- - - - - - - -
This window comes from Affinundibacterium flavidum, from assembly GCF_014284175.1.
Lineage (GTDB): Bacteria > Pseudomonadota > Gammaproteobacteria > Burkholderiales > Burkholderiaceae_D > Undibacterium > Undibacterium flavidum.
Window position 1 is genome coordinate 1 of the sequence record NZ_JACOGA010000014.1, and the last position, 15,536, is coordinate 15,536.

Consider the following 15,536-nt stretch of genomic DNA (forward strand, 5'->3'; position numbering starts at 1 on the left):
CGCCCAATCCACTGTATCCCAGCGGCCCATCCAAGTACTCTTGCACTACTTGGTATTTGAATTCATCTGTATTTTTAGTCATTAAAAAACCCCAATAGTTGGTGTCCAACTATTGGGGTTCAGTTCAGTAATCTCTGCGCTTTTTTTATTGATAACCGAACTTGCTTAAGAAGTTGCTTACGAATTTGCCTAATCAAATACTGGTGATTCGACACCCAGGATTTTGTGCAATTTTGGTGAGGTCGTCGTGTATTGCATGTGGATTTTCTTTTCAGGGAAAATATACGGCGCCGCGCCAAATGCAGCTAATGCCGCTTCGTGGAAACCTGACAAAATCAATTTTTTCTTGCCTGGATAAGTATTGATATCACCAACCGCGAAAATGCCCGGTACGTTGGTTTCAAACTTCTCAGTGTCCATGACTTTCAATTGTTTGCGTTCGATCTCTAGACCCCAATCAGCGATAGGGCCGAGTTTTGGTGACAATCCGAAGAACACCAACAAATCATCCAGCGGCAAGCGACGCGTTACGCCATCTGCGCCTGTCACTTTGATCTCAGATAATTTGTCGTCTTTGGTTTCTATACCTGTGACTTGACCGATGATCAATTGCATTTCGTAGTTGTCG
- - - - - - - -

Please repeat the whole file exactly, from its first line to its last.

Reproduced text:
This window comes from Affinundibacterium flavidum, from assembly GCF_014284175.1.
Lineage (GTDB): Bacteria > Pseudomonadota > Gammaproteobacteria > Burkholderiales > Burkholderiaceae_D > Undibacterium > Undibacterium flavidum.
Window position 1 is genome coordinate 1 of the sequence record NZ_JACOGA010000014.1, and the last position, 15,536, is coordinate 15,536.

Consider the following 15,536-nt stretch of genomic DNA (forward strand, 5'->3'; position numbering starts at 1 on the left):
CGCCCAATCCACTGTATCCCAGCGGCCCATCCAAGTACTCTTGCACTACTTGGTATTTGAATTCATCTGTATTTTTAGTCATTAAAAAACCCCAATAGTTGGTGTCCAACTATTGGGGTTCAGTTCAGTAATCTCTGCGCTTTTTTTATTGATAACCGAACTTGCTTAAGAAGTTGCTTACGAATTTGCCTAATCAAATACTGGTGATTCGACACCCAGGATTTTGTGCAATTTTGGTGAGGTCGTCGTGTATTGCATGTGGATTTTCTTTTCAGGGAAAATATACGGCGCCGCGCCAAATGCAGCTAATGCCGCTTCGTGGAAACCTGACAAAATCAATTTTTTCTTGCCTGGATAAGTATTGATATCACCAACCGCGAAAATGCCCGGTACGTTGGTTTCAAACTTCTCAGTGTCCATGACTTTCAATTGTTTGCGTTCGATCTCTAGACCCCAATCAGCGATAGGGCCGAGTTTTGGTGACAATCCGAAGAACACCAACAAATCATCCAGCGGCAAGCGACGCGTTACGCCATCTGCGCCTGTCACTTTGATCTCAGATAATTTGTCGTCTTTGGTTTCTATACCTGTGACTTGACCGATGATCAATTGCATTTCGTAGTTGTCG